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Wednesday, 15th December, 2010, 04:53 PM #1
Defender (Lvl 8)
Review of Good Little Children Never Grow Up by Sneak Attack Press
Given the time of year, the idea of “good little children” might evoke thoughts of Santa making a list of which are naughty and which are nice. But rather than an adventure of holiday cheer, this adventure is designed with along the lines of the chills and ghostly happenings one might find in Dicken’s A Christmas Carole.
Released around this past Halloween by Sneak Attack Press, Good Little Children Never Grow Up is an adventure with some dark themes and eerie settings, in which only a band of stalwart adventurers can hope to save the day – assuming the heroes can survive long enough to meet the challenge!
Good Little Children Never Grow Up
- Author: Matthew J. Hanson
- Illustrators: Anonymous, W.H. Drake, Liotard Jean-Etienne, William Miller
- Publisher: Sneak Attack Press
- Year: 2010
- Media: PDF (24 pages)
- Cost: $3.95
Good Little Children Never Grow Up is a D&D 4E short adventure for characters of 3rd Level through 5th Level, and can be used in almost any medieval fantasy setting. This adventure consists of three Combat Encounters and two Skill Challenges which Characters must face in order to complete their quest. The adventure presents six new Monsters, a new Trap/Hazard, and two new Magic Items – a new type of enchanted weapon and a new boon.
The production quality of Good Little Children Never Grow Up is a mixed bag, fair in some parts and exceptional in others, for an overall rating of good. The writing of the adventure is exceptional, with a very creepy plotline, and some excellent use of drama to engage the players. The presentation of the material, however, is with a no frills black-and-white format, that while quite printer-friendly, makes reading a bit plain. The text of the content is overall very good, although there were a couple typos – most notably was the front cover, which suggests the adventure was designed for Characters Level 6-8, when it is actually a Level 3-5 quest.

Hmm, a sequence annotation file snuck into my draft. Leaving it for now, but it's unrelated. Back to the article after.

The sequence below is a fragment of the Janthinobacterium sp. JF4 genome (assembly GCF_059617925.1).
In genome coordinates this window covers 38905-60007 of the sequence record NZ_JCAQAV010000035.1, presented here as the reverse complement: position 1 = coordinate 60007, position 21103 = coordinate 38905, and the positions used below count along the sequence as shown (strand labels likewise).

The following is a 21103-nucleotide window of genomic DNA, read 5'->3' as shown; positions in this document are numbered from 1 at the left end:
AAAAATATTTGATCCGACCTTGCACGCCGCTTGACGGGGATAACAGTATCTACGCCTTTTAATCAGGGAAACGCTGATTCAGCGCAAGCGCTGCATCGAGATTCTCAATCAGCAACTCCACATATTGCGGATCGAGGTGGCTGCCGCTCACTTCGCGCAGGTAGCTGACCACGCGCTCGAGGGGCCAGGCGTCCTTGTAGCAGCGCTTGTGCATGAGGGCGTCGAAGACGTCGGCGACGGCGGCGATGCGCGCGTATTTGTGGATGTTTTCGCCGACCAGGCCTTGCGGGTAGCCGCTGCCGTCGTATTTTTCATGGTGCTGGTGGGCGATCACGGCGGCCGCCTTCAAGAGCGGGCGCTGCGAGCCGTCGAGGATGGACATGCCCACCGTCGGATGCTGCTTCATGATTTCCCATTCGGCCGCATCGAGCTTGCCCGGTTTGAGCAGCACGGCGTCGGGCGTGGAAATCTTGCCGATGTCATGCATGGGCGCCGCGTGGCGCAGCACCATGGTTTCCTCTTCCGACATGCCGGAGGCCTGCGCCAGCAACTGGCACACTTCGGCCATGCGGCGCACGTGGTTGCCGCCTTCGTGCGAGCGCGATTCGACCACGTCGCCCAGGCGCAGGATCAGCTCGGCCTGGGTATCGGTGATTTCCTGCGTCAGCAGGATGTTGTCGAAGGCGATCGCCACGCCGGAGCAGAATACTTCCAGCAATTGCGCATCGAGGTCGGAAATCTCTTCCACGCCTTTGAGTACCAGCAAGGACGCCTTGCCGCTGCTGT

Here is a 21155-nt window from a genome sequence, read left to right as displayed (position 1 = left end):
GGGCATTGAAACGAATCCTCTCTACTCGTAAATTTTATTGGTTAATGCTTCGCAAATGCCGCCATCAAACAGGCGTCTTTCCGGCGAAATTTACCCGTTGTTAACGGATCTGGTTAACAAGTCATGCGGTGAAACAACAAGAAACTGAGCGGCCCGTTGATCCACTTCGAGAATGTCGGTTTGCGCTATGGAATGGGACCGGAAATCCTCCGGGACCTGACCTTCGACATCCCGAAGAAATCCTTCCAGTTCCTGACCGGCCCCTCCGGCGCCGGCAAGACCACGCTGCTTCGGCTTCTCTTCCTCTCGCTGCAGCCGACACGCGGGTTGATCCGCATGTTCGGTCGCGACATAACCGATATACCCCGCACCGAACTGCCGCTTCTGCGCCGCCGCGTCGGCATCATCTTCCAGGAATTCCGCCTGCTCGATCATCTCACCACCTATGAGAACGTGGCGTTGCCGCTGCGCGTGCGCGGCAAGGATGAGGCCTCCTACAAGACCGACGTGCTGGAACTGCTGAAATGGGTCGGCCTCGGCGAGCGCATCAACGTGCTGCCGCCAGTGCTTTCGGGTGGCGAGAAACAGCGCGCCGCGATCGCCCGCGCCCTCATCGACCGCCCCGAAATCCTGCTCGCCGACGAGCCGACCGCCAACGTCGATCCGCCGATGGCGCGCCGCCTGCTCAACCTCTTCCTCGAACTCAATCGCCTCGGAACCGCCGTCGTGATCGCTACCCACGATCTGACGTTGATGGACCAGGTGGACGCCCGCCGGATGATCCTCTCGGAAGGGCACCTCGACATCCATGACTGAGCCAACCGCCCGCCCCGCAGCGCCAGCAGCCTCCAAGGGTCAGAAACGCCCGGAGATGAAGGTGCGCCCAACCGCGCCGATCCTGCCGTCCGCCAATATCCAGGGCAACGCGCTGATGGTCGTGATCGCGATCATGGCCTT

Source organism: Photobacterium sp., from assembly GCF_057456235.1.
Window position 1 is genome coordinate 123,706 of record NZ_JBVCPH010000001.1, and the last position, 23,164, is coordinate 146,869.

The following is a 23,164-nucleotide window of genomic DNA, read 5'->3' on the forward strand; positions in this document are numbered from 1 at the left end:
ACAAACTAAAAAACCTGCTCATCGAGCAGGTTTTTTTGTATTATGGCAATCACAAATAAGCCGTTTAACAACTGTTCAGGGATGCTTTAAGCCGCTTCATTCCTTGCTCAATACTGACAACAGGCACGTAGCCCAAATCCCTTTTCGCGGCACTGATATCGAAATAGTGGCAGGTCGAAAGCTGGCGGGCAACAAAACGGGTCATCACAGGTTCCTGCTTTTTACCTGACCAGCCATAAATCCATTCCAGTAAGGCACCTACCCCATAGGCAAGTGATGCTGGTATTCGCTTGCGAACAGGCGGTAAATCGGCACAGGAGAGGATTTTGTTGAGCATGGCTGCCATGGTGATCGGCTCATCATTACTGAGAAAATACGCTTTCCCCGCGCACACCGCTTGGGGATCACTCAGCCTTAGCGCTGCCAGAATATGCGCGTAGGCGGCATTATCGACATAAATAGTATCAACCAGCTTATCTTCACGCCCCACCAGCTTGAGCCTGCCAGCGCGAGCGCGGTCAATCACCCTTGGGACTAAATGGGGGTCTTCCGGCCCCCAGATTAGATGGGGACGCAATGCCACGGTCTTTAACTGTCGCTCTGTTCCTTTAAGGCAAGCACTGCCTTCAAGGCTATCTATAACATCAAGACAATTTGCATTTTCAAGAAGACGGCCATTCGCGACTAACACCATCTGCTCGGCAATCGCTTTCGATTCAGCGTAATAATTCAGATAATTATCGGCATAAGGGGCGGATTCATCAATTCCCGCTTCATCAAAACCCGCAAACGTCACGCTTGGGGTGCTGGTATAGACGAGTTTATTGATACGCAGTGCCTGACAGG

The monsters, traps, and hazards in the encounters are done in block format easily recognized by 4E Dungeon Masters, with the monster stat blocks using the newer format introduced in Monster Manual 3. The author of Good Little Children Never Grow Up made some good re-designs and upgrades of existing monsters, and all monsters needed for running the adventure are presented in the text, so there is no need to go hunting through the Monster Manual to complete an encounter.
Much of the artwork in Good Little Children Never Grow Up is public domain stock art, but it is used well and enhances the reading of the product overall. The maps are simple black-and-white line art with simple graphics, and although simple, provide sufficient information to set-up and run the encounters. DMs using dungeon tiles should have no trouble in re-creating maps for use during their game, and for those using simpler method, the style of the maps makes it easily rendered if drawn on a battle-mat.
One feature I really loved in Good Little Children Never Grow Up was the eight pages of Character hand-outs provided by the author to facilitate role-playing. This adventure is all about an eerie haunted house, and as anyone who has seen movies like The Shining, The House on Haunted Hill, and other movies of that ilk know, the victims of a haunting rarely share the same perception. The hand-outs are designed to allow players to role-play out their individual haunting experiences, seeing and feeling things that the rest of their fellow adventurers might not perceive. Adding these hand-outs to the adventure was an excellent feature, and really will help DMs create a surreal atmosphere for their Player-Characters to experience.